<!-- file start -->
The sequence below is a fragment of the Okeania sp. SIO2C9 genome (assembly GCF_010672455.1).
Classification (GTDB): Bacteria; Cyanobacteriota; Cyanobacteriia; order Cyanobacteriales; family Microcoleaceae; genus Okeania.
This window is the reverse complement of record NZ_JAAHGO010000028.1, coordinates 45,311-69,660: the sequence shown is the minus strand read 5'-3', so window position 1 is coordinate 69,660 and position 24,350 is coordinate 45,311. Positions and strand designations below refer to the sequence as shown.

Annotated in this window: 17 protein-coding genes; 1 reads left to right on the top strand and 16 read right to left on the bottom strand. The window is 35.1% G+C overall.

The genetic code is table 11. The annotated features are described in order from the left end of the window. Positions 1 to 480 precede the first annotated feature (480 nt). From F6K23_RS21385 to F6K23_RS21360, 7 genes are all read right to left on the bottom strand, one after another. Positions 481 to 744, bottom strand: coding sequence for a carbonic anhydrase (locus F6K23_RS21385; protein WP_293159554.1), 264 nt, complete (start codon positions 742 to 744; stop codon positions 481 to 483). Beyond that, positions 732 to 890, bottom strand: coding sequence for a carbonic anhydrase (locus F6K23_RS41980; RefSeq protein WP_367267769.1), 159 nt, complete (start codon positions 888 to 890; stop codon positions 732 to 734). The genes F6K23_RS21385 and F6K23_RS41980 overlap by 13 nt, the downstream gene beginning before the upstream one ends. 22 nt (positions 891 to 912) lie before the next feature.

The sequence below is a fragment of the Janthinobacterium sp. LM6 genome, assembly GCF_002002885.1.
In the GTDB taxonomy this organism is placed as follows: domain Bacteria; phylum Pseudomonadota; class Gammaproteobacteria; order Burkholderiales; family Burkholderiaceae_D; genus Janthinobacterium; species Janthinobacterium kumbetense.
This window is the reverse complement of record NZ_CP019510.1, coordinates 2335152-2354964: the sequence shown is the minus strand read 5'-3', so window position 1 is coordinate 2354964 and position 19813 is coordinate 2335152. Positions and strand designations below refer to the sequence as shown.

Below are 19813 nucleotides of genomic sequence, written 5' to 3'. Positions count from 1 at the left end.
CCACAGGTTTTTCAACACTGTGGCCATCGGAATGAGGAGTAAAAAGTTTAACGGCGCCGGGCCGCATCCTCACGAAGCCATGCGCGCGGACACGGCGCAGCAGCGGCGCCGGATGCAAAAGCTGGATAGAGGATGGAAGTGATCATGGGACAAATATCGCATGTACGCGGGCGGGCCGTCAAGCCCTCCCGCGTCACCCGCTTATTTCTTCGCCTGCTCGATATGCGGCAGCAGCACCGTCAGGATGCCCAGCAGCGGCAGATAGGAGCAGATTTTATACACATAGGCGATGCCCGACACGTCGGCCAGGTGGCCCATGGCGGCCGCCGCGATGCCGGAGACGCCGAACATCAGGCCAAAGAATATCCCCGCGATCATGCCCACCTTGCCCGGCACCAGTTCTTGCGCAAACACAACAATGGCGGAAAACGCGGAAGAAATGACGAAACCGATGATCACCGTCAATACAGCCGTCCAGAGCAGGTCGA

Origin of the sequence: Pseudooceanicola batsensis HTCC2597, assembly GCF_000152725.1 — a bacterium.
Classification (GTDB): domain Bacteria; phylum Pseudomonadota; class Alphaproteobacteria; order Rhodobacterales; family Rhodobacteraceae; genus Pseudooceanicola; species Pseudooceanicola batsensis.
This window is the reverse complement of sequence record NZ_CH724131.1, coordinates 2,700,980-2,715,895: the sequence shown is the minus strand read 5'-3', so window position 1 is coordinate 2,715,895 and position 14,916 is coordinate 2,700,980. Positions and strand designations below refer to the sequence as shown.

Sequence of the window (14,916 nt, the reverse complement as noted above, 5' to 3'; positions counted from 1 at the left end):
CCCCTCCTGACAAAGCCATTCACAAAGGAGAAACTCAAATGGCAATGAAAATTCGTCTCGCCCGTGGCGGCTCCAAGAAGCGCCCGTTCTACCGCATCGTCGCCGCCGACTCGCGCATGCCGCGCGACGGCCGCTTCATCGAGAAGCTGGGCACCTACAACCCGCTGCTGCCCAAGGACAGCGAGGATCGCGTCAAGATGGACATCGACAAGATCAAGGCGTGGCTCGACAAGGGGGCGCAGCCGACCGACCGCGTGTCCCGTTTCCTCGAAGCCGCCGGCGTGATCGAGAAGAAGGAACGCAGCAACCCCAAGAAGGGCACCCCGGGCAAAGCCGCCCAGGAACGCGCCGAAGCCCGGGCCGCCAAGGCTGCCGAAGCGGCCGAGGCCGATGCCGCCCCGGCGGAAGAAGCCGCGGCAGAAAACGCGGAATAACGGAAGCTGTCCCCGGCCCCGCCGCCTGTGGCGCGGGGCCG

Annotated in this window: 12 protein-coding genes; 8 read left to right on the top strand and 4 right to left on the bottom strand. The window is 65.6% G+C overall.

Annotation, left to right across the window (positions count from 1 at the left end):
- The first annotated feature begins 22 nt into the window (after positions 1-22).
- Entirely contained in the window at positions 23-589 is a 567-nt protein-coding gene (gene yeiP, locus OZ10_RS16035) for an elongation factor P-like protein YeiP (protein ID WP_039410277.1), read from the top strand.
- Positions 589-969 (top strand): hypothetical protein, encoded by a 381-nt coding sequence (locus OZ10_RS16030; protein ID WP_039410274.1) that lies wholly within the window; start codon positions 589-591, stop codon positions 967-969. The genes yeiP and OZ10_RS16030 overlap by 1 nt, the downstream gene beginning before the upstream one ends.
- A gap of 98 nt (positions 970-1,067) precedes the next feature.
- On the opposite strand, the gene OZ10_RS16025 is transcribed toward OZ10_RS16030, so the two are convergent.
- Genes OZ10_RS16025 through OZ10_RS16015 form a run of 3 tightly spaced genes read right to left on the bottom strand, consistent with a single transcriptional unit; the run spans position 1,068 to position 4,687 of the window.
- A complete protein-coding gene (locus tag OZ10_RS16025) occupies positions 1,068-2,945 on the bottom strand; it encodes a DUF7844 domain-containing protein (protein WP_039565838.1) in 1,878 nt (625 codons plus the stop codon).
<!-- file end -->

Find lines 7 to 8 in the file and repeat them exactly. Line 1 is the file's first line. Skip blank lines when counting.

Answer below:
In the GTDB taxonomy this organism is placed as follows: domain Bacteria; phylum Pseudomonadota; class Gammaproteobacteria; order Burkholderiales; family Burkholderiaceae_D; genus Janthinobacterium; species Janthinobacterium kumbetense.
This window is the reverse complement of record NZ_CP019510.1, coordinates 2335152-2354964: the sequence shown is the minus strand read 5'-3', so window position 1 is coordinate 2354964 and position 19813 is coordinate 2335152. Positions and strand designations below refer to the sequence as shown.